Crowdsourcing Delivers Personalized Innovation

The new dimension of innovation is about having customer as an integral part of the system. Firms can no longer afford to stay separate from customers and still come up with great innovations. The success of social media websites (like Facebook) is frequently attributed to engaging customers in the creation of new innovations – also referred to as crowdsourcing.

The topic of innovation is multi-dimensional, which no firm in the globe can afford to ignore today. Being innovative is necessary to stay competitive in the business. The new age of innovation has a lot to do with making the customer an integral part of the innovation system by engaging and involving them with the product or service that the firm is working on.

This is all the more true with consumer-targeted social networking sites like Facebook, where the users drive how the product should look. The customer-centric innovation started off with creating and opening up a software development kit (SDK) for anyone to create and host their applications.

Want to get a real experience with what we are talking about? Just login to your Facebook or Orkut profile and click on the “applications” link. You will see an array of cool stuff in the form of quizzes, music, games, etc. Who do you think has developed them? Do you think Facebook or Orkut has enough employees to develop thousands of these applications? Definitely not!

It is done by enthusiastic folks around the globe with decent web programming knowledge. They downloaded the SDK, developed the app and hosted it all for free. The buck doesn’t stop there. After it gets uploaded, the importance of these applications is decided by other users. As more folks add a particular application to their profile, its rating goes up. If the application is not interesting enough for the community, it gets automatically pushed down the stack. From the user’s perspective, they can choose and install applications of interest to them, thereby ‘personalizing’ their profile. This is the real power of crowdsourcing – consumers as creators.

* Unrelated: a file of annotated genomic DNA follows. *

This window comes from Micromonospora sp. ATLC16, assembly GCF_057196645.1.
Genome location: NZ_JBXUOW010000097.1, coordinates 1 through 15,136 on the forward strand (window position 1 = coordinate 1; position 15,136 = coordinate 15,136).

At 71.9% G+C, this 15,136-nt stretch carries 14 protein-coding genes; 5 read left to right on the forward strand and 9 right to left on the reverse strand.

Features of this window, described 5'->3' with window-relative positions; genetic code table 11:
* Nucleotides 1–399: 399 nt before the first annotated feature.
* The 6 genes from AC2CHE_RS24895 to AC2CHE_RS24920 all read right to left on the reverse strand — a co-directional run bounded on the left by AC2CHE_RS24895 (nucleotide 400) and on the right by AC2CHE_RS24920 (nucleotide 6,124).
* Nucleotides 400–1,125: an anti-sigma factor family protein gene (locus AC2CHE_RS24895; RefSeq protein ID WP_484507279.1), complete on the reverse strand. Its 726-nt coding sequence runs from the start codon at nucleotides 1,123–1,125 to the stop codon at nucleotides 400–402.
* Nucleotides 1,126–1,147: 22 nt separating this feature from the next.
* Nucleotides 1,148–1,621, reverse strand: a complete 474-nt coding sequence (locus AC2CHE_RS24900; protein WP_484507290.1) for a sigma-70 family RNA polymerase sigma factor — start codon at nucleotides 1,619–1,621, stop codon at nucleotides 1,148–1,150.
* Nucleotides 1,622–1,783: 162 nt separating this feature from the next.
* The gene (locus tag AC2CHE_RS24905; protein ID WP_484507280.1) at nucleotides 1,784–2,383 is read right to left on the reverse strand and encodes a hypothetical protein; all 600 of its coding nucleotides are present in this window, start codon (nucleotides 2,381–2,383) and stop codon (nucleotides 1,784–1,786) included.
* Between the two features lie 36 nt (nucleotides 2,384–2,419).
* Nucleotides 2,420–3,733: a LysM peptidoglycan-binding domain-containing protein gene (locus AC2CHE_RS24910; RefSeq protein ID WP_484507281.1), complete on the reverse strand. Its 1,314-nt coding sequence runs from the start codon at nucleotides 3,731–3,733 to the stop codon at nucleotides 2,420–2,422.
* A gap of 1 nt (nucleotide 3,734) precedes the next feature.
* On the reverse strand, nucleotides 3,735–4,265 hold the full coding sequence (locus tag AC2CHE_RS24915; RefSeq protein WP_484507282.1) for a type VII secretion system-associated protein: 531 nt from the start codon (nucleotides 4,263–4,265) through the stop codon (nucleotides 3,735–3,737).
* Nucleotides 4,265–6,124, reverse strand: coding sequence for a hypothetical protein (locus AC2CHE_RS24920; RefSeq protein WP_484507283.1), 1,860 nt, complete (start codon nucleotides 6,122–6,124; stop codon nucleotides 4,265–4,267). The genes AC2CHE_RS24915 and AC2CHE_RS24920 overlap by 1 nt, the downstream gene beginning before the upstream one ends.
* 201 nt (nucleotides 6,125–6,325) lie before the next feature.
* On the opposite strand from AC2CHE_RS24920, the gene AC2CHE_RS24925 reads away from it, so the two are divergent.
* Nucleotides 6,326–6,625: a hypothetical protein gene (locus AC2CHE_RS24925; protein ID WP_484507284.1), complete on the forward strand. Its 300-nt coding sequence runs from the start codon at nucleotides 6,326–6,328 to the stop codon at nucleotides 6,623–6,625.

According to Wikipedia, crowdsourcing is a neologism for the act of taking a task traditionally performed by an employee or contractor, and outsourcing it to an undefined, generally large group of people or community in the form of an open call. In the context of social networking, the crowdsourcing goes beyond outsourcing, where users become voluntary creators to benefit of the community.

By democratizing their SDK, firms like Facebook benefit greatly by harnessing the innovative ability of anybody in the world. This breadth of innovation is impossible to groom and sustain within the confines of the firm’s employees. Also, the cost of making such innovation happen inside the organization is extremely high compared to crowdsourcing.

On a larger scale, the idea of crowdsourcing has been harnessed by Apple (iPhone) and Google (Android) – these firms designed a monetization model allowing developers to host their applications and quote a price. When users download the developer’s application a portion of payment goes to the developer.

In his recent work on ‘New age of Innovation’, renowned management thinker C.K.Prahalad calls this phenomenon as ‘N = 1 R = G’. In order to provide one unique user experience (N = 1) firms need to leverage resources (R) globally (G). It is mainly because every consumer has his unique preferences when using a product, which cannot be satisfied by the firm hiring more people. This new school of thought is much different from the previous generation of technology products where every feature was developed by the firm in a closed development environment. In this new age, the role of the firm is to create a platform and leave it open for consumers to create the applications they want.

So, next time you are set out to innovate something, ask yourself: ‘Am I involving my customers in the process?’

Jayakumar Balasubramanian is an engineer by profession. This article originally appeared on MyBangalore.

Jayakumar Balasubramanian




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